It was the phrase, “You know how to lambada, right?”, that should have rung the first alarm bells. Tonight I had a language exchange coffee with a very sweet if somewhat snaggle-toothed Brazilian guy – an hour spent talking in Portuguese, in which we covered such key issues as what I had done yesterday and, um, how to pronounce words in Portuguese, and an hour in English, in which, shall we say, the conversation was more wide-ranging in subject matter.
Depois de nossa aula de portugues, uma aula de Zouk. For the uninitiated – of which I am a proud if recent non-member – zouk is a lambada-based modern dance, in which music from all over the world is blended with the base 1-2-3 of lambada to create a deeply sexy, hair twirling frenzy of impressiveness. I’m still unsure how verb conjugating segued into this, but still, Sunday night at the Buena Vista club is zouk night, I now know.
Suffice to say zouk doesn’t flow naturally in my British veins. Which is doubly hard because on that side of the pond I’m an OK dancer. What I lack in ability I make up for in energy and a remarkable recall for crappy 80s songs, enabling me to look like I’m reacting well to the beat when in fact I’m simply responding to deeply entrenched cues from my otherwise-useless memory. That trick is proving less useful over ‘ere.
So I’ve been bumped from centre-of-the-floor showoff to footshuffler by the wall, and man is it a bumpy ride down. Still, I loved the Buena Vista: the dancing is so good it is half-club, half-show, and the atmosphere was brilliantly vibrant, with everyone loving the beat and there just to dance. (And maybe flirt a little.)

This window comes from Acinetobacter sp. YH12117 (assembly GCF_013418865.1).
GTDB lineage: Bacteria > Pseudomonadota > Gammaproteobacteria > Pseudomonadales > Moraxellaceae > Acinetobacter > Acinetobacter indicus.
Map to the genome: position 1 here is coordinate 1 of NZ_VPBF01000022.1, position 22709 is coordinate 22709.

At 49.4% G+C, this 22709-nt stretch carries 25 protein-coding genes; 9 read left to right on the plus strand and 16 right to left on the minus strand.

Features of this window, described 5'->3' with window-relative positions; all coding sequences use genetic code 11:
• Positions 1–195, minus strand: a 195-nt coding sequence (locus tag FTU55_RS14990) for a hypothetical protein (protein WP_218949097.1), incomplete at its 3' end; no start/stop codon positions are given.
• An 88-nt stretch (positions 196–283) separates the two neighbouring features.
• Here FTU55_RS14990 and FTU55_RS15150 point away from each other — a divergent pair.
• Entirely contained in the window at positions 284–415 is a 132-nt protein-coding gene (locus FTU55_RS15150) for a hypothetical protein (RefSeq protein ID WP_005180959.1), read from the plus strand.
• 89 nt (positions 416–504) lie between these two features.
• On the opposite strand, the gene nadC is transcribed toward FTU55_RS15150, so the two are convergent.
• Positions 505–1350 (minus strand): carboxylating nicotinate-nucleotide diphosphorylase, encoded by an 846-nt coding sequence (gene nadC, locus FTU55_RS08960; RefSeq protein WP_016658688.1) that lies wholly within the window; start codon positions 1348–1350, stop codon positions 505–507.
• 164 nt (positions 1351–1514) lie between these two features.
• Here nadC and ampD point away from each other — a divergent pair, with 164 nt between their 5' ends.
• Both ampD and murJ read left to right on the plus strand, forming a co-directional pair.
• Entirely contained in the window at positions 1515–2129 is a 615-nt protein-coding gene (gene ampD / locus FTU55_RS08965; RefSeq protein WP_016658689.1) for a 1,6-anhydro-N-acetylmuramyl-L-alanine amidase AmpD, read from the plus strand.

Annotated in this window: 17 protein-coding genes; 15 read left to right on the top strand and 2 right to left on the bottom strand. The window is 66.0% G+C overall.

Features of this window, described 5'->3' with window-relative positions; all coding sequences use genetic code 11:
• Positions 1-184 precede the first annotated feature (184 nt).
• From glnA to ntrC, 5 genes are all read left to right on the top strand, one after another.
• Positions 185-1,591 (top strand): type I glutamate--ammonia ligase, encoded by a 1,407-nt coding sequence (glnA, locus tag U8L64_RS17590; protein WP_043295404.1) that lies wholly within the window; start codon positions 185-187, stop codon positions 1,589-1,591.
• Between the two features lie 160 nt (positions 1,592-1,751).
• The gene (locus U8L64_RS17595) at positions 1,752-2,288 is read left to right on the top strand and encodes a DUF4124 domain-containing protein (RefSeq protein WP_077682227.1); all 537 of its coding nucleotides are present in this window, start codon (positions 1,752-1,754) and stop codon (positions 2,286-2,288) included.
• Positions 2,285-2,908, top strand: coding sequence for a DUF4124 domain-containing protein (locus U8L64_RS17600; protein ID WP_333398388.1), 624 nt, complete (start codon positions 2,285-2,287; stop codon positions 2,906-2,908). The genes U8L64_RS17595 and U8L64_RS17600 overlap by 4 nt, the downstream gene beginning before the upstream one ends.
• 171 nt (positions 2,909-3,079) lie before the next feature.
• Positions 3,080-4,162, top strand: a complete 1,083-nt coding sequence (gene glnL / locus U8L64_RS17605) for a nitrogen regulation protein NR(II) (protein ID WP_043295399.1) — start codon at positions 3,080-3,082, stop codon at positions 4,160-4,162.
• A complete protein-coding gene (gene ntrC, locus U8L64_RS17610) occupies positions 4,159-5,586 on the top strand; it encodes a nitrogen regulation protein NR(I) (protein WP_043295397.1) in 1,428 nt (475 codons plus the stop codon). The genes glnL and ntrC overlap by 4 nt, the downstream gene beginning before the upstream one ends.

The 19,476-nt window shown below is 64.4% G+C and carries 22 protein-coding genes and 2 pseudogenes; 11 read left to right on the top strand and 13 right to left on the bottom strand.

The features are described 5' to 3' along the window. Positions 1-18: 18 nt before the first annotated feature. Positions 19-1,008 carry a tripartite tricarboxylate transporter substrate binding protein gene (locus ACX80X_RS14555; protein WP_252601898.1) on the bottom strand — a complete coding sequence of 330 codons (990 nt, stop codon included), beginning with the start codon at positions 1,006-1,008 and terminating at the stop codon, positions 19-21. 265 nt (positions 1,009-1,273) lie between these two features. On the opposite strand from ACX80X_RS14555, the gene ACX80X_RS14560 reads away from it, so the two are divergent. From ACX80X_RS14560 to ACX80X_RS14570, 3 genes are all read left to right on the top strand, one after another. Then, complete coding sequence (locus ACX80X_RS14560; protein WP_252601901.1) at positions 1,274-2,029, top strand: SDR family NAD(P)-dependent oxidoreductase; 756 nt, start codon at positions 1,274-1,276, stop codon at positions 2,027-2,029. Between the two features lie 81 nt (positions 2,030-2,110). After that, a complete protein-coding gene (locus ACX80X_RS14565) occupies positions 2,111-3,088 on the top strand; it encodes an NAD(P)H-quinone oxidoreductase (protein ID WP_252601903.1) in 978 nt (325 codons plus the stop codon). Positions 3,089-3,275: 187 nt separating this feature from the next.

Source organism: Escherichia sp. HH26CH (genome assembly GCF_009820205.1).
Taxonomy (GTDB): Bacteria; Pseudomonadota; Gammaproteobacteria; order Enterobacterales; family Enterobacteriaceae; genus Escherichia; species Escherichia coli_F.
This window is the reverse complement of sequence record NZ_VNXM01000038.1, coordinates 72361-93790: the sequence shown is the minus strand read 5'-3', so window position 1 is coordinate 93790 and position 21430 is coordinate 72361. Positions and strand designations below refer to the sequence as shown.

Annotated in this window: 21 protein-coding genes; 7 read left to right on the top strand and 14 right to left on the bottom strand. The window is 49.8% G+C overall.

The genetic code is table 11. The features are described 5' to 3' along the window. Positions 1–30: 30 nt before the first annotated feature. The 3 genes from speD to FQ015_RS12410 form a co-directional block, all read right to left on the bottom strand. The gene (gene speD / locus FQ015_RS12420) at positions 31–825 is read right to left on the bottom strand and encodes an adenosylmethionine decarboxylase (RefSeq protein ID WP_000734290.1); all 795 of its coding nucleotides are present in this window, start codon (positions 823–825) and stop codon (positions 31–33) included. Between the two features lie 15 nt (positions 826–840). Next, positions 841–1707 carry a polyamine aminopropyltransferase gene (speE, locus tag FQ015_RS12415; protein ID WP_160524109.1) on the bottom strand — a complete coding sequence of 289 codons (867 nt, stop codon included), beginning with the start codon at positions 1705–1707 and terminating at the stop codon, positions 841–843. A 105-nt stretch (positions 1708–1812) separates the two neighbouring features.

And all sober. Wow, that’s a difference to clubbing in England – the wonderfully patient Joao couldn’t see any logic behind my initial refusals at 9.30 to go dancing because ‘I had work in the morning’ – and indeed, I’m home sober at 11.30 and as fit for work as I otherwise would have been. Sure, many people had a beer or two, but far from everyone, and absolutely no-one seemed drunk. Joao was driving, and saw nothing strange in that.
Also, while Brazil is rightly famed for its obsession with beauty – drogerias are everywhere and packed to the ceiling with face creams and hair products and lotions and potions – that comes second to dancing. So some real specimens of unloveliness – cross-eyed, bulging belly, and such an unfortunate penchant for bandannas that he was wearing three, was my fave – could easily dance with some beauties of girls if they could produce the moves. And while it is sexy it is not sexual, something every fibre of my British being really struggles to compute. At the end, the guy kisses the girl’s hands, they both smile and say thanks, and that’s that.
However, I’m not sure I like the model that the girls who want to dance but are partner-less hang around the edge of the floor waiting to be asked. I mean, I see that the zoukers have to go in two by two, but the firm gender roles not only mean I had to bring out the no-need-to-elaborate excuse ‘obrigada, nao, sou ingles’ on a number of occasions, but also just feel wrong. That’s Latin America, I guess.
So now as well as Portuguese, I should learn samba, capoeira, and zouk. I desperately want to be able to do this stuff – standing helplessly at the side of the floor is just not my thing, even with a gentlemanly local guide – and so my only option is lessons, and perhaps a lot of praying. If only there was some way I could download all of the Bangles lyrics and fill that freed-up mental space with the magical knowledge of how to follow gracefully (yes, I know), “feel the music in my hips”, and not duck out in overwhelming embarrassment after 15 seconds. I hope they have good teachers.